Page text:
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Monday, February 04, 2013

Ind. Law - "The bill’s critics argue that it is a violation of students’ First Amendment rights and a burden to already-busy teachers and principals."

That is a line out of Jessica Contrera's story yesterday in the Lafayette Journal Courier, about HB 1015, which is currently in the Education Committee. More from the long story:

The bill takes aim at cyberbullies by allowing school administrators to punish students for out-of-school activities that interfere with school purposes or educational function. * * *

As the law stands now, schools can discipline students for “unlawful” out-of-school activities against other students or teachers. HB 1015 would broaden that to any “delinquent, criminal or tortious” act.

Supporters of the bill say it would provide school administrators with the legal support they need to properly discipline online bullies. The bill’s critics argue that it is a violation of students’ First Amendment rights and a burden to already-busy teachers and principals. * * *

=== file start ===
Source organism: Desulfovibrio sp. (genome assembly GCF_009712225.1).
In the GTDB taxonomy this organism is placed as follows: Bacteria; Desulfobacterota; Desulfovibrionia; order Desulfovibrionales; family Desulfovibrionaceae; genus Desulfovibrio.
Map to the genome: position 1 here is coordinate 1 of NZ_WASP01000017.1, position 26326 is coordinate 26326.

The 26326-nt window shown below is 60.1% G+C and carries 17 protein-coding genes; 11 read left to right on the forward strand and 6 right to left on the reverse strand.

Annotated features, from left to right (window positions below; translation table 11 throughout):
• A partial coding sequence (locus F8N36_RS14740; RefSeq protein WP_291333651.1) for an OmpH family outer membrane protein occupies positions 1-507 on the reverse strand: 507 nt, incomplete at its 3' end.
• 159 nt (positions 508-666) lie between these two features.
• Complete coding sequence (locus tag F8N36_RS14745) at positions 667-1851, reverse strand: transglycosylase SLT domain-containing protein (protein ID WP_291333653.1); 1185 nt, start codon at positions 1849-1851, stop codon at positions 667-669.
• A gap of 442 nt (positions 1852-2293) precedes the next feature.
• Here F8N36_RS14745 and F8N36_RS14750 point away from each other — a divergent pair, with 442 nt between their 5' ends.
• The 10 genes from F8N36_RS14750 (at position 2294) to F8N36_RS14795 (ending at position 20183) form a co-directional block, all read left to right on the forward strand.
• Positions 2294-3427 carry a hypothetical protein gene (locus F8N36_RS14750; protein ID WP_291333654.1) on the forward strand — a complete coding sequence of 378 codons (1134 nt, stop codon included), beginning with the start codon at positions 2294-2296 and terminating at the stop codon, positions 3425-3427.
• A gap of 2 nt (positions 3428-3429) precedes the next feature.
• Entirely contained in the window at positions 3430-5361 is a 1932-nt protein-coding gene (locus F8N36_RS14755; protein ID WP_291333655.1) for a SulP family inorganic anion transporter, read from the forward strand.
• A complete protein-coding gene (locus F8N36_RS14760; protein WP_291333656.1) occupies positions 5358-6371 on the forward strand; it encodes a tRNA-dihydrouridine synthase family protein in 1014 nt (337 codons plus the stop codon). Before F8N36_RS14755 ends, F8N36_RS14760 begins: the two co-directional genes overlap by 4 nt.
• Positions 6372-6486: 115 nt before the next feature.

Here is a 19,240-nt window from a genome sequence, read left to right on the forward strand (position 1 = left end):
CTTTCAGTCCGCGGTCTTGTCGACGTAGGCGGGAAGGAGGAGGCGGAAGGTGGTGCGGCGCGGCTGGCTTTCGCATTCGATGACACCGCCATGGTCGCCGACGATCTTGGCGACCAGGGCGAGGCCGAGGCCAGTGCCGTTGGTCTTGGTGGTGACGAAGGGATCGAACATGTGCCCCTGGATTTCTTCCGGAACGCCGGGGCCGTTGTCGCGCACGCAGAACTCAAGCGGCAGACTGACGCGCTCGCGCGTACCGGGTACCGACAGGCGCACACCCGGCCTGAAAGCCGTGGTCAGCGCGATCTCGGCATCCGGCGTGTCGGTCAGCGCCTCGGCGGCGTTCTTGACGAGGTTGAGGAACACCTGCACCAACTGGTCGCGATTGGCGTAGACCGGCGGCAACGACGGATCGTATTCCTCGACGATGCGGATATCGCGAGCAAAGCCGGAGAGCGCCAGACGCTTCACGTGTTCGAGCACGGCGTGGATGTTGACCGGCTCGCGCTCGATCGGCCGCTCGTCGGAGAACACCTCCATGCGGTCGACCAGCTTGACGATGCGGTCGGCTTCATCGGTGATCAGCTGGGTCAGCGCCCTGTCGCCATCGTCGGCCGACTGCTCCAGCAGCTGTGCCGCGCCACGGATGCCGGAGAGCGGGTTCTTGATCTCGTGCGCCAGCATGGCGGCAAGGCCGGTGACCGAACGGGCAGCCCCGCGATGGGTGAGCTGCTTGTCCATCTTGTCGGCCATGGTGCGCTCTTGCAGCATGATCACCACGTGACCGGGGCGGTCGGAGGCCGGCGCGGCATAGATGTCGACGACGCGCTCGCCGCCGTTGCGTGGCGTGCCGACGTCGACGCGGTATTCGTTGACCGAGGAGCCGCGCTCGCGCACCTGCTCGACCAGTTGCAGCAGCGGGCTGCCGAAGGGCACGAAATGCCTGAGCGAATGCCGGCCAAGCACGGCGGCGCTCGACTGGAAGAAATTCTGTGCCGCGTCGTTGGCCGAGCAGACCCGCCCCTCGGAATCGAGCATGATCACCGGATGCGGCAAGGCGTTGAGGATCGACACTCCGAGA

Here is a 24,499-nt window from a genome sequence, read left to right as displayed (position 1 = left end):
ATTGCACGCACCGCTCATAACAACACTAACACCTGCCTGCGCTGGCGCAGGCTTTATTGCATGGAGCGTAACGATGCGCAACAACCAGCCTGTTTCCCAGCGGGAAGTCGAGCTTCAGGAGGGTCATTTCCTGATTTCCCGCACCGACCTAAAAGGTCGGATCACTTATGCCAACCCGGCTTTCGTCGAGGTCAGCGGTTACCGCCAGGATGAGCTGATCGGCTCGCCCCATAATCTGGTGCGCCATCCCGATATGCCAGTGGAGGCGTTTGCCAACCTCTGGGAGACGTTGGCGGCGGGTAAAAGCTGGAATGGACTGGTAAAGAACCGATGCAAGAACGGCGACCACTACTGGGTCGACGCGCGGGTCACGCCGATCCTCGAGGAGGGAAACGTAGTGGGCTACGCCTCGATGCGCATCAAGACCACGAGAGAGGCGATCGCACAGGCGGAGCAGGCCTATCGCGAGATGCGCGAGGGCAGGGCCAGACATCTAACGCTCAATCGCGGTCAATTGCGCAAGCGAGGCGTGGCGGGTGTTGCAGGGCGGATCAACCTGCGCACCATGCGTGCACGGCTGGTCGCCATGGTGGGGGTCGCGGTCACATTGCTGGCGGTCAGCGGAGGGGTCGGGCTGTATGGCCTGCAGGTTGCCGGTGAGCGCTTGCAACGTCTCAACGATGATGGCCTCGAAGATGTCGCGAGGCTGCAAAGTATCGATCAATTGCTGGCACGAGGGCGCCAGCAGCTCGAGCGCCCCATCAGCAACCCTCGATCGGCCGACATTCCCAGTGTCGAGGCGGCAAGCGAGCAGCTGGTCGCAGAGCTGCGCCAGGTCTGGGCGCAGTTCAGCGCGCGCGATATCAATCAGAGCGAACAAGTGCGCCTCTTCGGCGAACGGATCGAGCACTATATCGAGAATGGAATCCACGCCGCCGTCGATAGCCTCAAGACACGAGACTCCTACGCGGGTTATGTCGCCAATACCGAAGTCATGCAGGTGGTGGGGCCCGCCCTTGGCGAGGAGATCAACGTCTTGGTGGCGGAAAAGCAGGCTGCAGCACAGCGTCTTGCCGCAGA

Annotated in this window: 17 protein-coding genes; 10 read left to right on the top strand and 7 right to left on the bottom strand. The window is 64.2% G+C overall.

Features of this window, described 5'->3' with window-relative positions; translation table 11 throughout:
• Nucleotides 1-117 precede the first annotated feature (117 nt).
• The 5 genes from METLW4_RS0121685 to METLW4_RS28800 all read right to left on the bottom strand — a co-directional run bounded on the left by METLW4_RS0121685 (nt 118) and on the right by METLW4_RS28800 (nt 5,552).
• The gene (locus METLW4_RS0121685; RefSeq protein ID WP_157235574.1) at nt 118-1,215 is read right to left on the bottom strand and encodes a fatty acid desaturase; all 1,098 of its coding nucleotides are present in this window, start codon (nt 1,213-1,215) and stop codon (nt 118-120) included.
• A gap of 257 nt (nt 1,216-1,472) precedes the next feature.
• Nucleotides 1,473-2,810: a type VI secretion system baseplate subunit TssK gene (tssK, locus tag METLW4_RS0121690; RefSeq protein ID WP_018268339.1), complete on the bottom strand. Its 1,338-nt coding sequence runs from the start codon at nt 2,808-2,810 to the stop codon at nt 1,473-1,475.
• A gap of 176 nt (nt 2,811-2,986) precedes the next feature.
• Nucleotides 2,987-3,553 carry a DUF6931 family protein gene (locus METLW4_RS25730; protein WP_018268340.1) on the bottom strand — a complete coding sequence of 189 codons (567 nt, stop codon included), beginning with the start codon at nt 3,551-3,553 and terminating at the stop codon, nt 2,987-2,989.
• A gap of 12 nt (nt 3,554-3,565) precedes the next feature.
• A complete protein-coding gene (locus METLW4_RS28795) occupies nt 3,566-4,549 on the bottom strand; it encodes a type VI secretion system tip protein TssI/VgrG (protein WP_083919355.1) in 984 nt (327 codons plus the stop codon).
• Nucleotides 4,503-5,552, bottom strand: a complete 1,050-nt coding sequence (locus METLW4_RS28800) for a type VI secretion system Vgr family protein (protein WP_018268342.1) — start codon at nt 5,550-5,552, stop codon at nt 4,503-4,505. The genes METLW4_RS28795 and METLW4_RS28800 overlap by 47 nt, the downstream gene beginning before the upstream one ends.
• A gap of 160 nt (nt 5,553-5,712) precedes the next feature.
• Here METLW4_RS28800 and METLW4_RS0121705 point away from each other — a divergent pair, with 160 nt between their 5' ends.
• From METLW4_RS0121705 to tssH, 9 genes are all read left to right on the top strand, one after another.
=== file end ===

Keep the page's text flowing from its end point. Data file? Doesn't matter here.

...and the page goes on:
By giving the school permission to punish for acts that are “tortious,” students can be disciplined for defamation, or intentionally saying something false about a person to harm his or her reputation.

The bill also allows students to be penalized for “juvenile” acts. Indiana University law professor Daniel Conkle said since the word juvenile is not specifically defined in Indiana law, administrators would have more leeway to determine what to punish someone for.

Indiana already has a cyberbullying law, but it is limited. It makes it illegal to harass another person using a computer network or other form of electronic communication. But the communication must be “with a person” or transmitted to the person through an “obscene message.”

Posted by Marcia Oddi on February 4, 2013 01:12 PM
Posted to Indiana Law